Figure 2 – At age 40 this woman looks healthy. The tiny hand of her then-small son drapes over her shoulder. Chronic corticosteroid therapy for systemic lupus erythematosus has caused rounding of face that could be mistaken for obesity.

STARK CONTRAST,

A full sense of the visible devastation wrought by her chronic illness and its many acute complications is heightened by reviewing three photographs kindly lent to me by the patient's family and covering the years from 1996 (Figure 2) through 1999 (Figure 3) to approximately 2005 (Figure 4). I only took care of her during several stays at our facility in the last 5 years of life, yet even to me the external changes proved stunningly upsetting. Of course they corresponded to the depth and complexity of internal derangements, and of course one understands this intellectually, but the profound external change that renders a patient almost unrecognizable will distress any clinician, perhaps all the more so when illness and death cut a life short.

WHAT ARE WE TO DO WITH OUR INFERENCES?

Is there a point to recognizing imminent death on physical examination? Or is this exercise merely a species of hollow virtuosity or worse yet a kind of medical voyeurism? Of course I would not have taken these photographs, with the blessing of family and patient, had I not intended them to do good. First, we must be infinitely humble about predicting time of death: truly, and for the fourth day in a row, I had felt that based on appearance, my patient would die that very day. She lived almost another 3 days. I had actually thought she would perish on the day of admission 4 weeks earlier, but after some sleep, some quiet, optimal analgesia, and the control that she was given back, she had rallied next morning, and then all my protests to the family, that I cannot really prognosticate closely, nor can any clinician, made better sense. Yet as they bore witness on a loving vigil over the days that followed they kept asking how long I thought she could last, and I kept trying, in stumbling fashion and with infinite reservations, to answer.


Figure 3 – Eleven years before death, she is vibrant and joyous in a family portrait. Ptosis of right eyelid has not yet begun. Her face is not so wide as in the prior photograph.

Second, the face of death, like that of every malady, is less frightening once we have viewed it on many persons and in many contexts. We have to remind ourselves and accept that death is the fate of every living thing. Our work is to prevent avoidable and premature death, and to alleviate suffering, and to optimize function and thereby quality of life. But if we indulge in the "warrior against death" mentality, we have to acknowledge that we will lose every such battle over time.

And that model is wrong: There comes a time when suffering is all that remains, and where life has devolved into an unending series of calamities and miseries. When this is the reality for our patient, we need to be clear-eyed, to help explicate that this is the state, to draw on our objectivity, our experience of prior parallel cases, and our technical knowledge7 to help patient and family make realistic choices. We need, at that moment if not long before, to recognize that our still-vital role becomes one of support, symptom control, and humaneness. Support is a proud part of medicine.8 Our presence, our words, and our avoidance of futile frenzy are great blessings for patient and family. We need to remind ourselves regularly that death does not equal physician failure or clinician failure, and that this is true not only if we have consulted hospice, but in many other settings as well. The death rate now as in antiquity remains one per life, and none of our armamentarium-not nth-generation cephalosporins, not minimally invasive surgery, not the newest MRI-changes that.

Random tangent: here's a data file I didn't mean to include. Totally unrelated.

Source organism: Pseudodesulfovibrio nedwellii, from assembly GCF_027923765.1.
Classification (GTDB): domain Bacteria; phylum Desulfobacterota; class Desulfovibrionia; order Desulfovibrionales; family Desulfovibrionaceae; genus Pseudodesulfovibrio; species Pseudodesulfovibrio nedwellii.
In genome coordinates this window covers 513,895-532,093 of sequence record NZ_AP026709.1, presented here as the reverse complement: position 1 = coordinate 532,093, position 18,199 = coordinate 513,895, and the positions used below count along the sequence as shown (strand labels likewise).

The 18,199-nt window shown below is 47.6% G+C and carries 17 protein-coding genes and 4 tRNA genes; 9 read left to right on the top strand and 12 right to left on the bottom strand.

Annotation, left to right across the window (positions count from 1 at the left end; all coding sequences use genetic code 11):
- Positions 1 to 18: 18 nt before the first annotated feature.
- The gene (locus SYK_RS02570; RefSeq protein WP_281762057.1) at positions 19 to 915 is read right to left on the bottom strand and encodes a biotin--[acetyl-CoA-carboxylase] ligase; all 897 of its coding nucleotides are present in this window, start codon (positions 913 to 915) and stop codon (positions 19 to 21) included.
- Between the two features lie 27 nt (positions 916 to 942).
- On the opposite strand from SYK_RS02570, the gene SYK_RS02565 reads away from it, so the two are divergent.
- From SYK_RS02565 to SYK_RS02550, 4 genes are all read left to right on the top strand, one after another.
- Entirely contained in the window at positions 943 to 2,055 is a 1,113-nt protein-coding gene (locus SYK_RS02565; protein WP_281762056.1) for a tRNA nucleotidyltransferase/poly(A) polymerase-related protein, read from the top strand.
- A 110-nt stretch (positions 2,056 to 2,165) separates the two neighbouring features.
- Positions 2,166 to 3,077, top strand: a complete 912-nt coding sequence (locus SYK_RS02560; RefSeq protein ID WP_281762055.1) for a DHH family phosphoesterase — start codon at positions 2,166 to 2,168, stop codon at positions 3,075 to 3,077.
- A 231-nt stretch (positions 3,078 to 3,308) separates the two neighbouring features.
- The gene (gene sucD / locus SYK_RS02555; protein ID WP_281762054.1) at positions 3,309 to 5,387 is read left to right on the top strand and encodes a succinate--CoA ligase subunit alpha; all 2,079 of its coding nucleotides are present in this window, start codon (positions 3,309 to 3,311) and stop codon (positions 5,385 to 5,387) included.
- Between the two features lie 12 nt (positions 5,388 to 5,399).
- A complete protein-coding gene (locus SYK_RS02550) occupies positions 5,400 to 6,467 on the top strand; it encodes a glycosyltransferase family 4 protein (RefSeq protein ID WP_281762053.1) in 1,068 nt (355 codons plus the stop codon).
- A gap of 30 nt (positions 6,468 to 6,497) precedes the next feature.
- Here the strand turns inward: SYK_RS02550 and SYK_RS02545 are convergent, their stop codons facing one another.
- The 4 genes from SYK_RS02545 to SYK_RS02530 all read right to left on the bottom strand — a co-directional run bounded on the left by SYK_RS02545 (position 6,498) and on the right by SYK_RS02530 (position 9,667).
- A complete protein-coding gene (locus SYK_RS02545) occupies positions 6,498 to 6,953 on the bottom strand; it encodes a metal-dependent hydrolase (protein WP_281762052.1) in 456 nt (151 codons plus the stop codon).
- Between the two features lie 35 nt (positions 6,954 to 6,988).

Figure 4 – Even a year or so before starting dialysis, she looks more youthful than her chronological age. Appearance gives sound impression of strength both physical and in spirit. Right eyelid shows early stage of its drooping. Eyebrows appear normal.

LETTER, WAKE, FUNERAL

A coda: I sent a heartfelt note to the family after the patient died even though I had just seen them face to face. I am convinced this action is of value not only to a family, but to the psyche of the clinician9 and also to the status and honor of our profession.

Although one cannot always do so, whether for practical reasons or because one will become too depleted and must guard against over-involvement that can impair professional judgment or can render one emotionally exhausted, I chose to attend the wake, and found great comfort in doing so.

For the first time in my life, I saw that the face of the person in the coffin had actually been prepared so well by funeral staff that she looked more like herself, less like when she was moribund.

Soon afterward I received truly beautiful letters from both the husband and the adolescent son of this patient. Sharing the story is another part of my healing in the wake of my loss as a physician of a patient I had become very fond of, and a family whose perspective and steadfastness had earned my respect and affection far earlier on the long tough road that they walked with this lady.

 

Schneiderman H. Wearing-out, the end of life, and what our work entails then. CONSULTANT. 2010;50:210-216.

References:

REFERENCES:

1.

Schneiderman H. Uremic frost.

Consultant

. 1990;30(6):37-38.

2.

Pol-Rodriguez MM, Wanner M, Bhat P, Grossman ME. Uremic frost in a critically ill patient.

Kidney Int

. 2008;73:790.

3.

Walsh SR, Parada NA. Images in clinical medicine. Uremic frost.

N Engl J Med

. 2005;352:e13.

4.

Bhattarai N, Panda M. Uremic frost.

Mayo Clin Proc

. 2008;83:1309.

5.

Brandt J. Intermittent skin mottling in elderly patients.

J Am Geriatr Soc

. 1987;35:478.

6.

Schneiderman H. New mottling especially at the knees and physical examination at the end of life.

Consultant

. 2001;41:89-93.

7.

Schneiderman H. 100 Precepts for my house staff.

Consultant

. 2009;49:270-276, 361-365.

8.

Aoun H. From the eye of the storm, with the eyes of a physician.

Ann Intern Med

. 1992;116:335-338.

9.

Bedell SE, Cadenhead K, Graboys TB. The doctor's letter of condolence.

N Engl J Med

. 2001;344:1162-1164.